The left tells Americans, “We’re all in this together,” but it won’t be too long before, well, 70 million people say, “Speak for yourself. We’ll speak for ourselves, thank you.” That 70 million isn’t going anywhere. It’s only growing.
Voters might not have had concerns about irregularities, if fundamental steps were taken, and problems fixed.
No wonder half the public is concerned about irregularities in the 2020 voting.
No wonder they would support Donald Trump’s skepticism, once a reputable legal team quickly, publicly, and transparently presents to the nation justified concerns about constitutional violations in changing state voting laws and documented accounts of computer glitches, inexplicable late arrivals of ballot troves, and systemic efforts to prevent transparency — all at a level that reasonably could question the authenticity of the final vote count or even serve a dire warning of things to come.
Voting sanctity was not just questioned by Trump. It became a recent issue in 2016. Then-Green Party candidate Jill Stein was used as a surrogate by Hillary Clinton and the Democratic establishment — to the chagrin of her own supporters — to sue in Michigan, Wisconsin, and Pennsylvania to overturn the 2016 election. The charge was deliberate voting-machine irregularities, for which there was not even much anecdotal evidence.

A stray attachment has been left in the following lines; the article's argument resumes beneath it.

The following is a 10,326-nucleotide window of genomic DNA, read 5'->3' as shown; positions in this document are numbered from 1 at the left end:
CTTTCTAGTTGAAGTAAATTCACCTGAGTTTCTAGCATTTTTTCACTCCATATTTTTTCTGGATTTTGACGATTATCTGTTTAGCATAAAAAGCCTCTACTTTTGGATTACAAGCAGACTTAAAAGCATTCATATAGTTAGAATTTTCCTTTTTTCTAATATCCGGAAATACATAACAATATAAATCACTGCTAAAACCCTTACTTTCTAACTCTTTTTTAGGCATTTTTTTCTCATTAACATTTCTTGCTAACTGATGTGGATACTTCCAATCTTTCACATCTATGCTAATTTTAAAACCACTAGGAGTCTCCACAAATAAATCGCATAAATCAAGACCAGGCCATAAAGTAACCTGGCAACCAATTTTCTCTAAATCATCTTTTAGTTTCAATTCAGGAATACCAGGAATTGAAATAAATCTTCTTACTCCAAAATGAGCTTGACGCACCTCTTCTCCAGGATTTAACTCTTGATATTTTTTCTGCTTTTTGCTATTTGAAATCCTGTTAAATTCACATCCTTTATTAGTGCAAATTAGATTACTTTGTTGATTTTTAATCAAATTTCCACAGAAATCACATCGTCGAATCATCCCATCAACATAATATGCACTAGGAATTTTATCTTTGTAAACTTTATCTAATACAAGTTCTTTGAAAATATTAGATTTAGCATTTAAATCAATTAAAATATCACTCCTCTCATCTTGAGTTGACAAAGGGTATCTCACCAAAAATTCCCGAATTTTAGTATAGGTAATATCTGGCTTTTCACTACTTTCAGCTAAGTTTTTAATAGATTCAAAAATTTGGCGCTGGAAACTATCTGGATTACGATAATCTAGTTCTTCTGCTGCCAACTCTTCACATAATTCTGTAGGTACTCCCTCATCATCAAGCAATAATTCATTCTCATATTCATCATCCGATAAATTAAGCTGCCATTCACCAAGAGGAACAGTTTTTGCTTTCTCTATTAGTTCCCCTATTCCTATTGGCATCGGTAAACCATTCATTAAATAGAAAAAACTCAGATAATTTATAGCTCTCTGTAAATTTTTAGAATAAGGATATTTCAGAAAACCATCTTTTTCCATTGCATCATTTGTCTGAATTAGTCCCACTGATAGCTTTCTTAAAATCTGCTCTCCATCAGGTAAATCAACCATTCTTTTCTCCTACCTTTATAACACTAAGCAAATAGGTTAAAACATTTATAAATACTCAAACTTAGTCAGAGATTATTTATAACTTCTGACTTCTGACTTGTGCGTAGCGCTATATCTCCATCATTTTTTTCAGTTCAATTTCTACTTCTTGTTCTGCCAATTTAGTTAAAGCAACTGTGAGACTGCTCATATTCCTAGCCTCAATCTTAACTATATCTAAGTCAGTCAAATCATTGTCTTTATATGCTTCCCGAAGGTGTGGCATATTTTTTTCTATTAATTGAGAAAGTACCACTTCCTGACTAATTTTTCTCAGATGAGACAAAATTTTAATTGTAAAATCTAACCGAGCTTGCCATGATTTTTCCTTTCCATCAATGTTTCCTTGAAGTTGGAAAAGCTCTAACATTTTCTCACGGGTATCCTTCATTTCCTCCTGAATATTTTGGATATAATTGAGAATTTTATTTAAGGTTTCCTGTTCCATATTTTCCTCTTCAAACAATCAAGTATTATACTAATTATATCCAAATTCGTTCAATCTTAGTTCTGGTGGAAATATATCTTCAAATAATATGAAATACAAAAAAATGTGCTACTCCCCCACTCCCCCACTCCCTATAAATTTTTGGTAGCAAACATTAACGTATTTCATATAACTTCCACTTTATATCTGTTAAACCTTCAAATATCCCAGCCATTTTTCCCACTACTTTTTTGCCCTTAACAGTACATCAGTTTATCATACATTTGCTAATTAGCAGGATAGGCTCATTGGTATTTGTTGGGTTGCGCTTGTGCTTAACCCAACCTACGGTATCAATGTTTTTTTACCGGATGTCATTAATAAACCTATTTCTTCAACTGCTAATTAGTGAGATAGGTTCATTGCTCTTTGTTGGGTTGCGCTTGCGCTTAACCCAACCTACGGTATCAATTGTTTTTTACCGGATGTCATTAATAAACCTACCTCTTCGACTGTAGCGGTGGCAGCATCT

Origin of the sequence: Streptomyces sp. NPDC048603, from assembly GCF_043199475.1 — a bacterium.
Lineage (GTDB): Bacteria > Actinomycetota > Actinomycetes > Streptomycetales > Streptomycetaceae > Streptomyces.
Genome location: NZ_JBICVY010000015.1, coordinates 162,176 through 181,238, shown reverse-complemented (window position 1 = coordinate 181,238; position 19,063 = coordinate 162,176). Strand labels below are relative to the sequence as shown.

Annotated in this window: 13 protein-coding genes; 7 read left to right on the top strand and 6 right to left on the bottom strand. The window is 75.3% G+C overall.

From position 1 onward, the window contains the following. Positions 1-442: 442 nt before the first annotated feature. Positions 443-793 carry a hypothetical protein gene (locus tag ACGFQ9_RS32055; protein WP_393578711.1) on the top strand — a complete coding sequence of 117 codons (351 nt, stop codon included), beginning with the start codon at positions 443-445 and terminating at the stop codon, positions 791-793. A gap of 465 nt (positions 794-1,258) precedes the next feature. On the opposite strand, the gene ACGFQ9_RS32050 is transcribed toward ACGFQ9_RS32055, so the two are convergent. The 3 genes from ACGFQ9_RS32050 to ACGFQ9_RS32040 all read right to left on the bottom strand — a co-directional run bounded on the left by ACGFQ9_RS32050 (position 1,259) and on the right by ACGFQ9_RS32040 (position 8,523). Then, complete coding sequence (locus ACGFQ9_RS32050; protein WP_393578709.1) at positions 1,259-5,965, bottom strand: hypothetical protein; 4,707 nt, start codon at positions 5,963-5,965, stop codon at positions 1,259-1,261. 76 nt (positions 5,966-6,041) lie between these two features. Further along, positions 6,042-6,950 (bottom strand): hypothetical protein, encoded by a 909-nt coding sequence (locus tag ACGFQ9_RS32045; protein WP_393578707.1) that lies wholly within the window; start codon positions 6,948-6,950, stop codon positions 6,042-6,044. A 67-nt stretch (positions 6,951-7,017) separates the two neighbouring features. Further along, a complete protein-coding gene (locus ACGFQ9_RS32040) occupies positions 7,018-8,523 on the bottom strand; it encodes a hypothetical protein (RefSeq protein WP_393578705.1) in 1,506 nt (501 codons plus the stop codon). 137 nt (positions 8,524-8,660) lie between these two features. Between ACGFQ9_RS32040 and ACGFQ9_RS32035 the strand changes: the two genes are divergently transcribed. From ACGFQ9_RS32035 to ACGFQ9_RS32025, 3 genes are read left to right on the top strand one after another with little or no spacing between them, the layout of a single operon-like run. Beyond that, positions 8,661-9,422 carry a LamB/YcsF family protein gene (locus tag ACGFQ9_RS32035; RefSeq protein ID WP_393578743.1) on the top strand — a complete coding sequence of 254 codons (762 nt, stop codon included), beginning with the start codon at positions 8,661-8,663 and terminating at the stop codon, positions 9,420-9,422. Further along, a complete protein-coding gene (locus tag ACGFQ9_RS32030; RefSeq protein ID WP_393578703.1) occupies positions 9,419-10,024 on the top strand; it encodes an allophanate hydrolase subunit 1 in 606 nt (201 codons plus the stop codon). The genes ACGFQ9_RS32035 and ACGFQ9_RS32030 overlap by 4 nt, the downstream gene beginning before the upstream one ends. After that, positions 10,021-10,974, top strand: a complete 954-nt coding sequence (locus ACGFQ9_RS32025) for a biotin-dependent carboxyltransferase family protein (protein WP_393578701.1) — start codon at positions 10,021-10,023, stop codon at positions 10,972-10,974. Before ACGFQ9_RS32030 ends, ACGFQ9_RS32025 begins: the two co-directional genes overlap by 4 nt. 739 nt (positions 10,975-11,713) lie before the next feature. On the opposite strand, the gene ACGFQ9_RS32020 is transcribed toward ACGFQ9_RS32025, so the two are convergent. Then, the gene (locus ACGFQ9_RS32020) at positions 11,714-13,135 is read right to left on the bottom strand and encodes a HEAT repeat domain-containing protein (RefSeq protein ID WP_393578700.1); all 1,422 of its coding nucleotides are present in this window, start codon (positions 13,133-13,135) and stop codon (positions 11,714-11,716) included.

When that failed, the Left went full Hollywood with a media blitz to convince the American people that the election was a fraud and the electors had to do their “patriotic” duty to overturn the mandates of their own state — and reject Donald Trump.
Within days of that failure, a Democratic narrative appeared that Donald Trump was an illegitimate president due to “Russian collusion.” Soon Hillary Clinton joined the “Resistance,” on the basis that Russians, not the American people, had chosen the president — a charge that eventually sabotaged Donald Trump’s first two years in office, as Robert Mueller’s 22-month, $40-million “Dream Team” failed to prove that a myth, born in efforts to delegitimize an election and a president, was after all a myth.
Indeed, within days of Trump’s inauguration, dozens of Democrats voted for impeachment, as activists wrote about the need to either impeach him, or declare him crazy — or whispered about the need for the military to become vigilant — in a manner later to be dubbed “coup porn.” Again the pretext was a false charge of Russian collusion that had delegitimized the voting.
After that, a new narrative took hold, eventually flagrantly so in the 2019 Democratic primaries, that the Electoral College was illegitimate and should be junked, and the present Supreme Court had to be packed to ensure correct decisions. So the idea that the future voting itself would be politicized started nearly as soon as, or even before, Donald Trump was elected.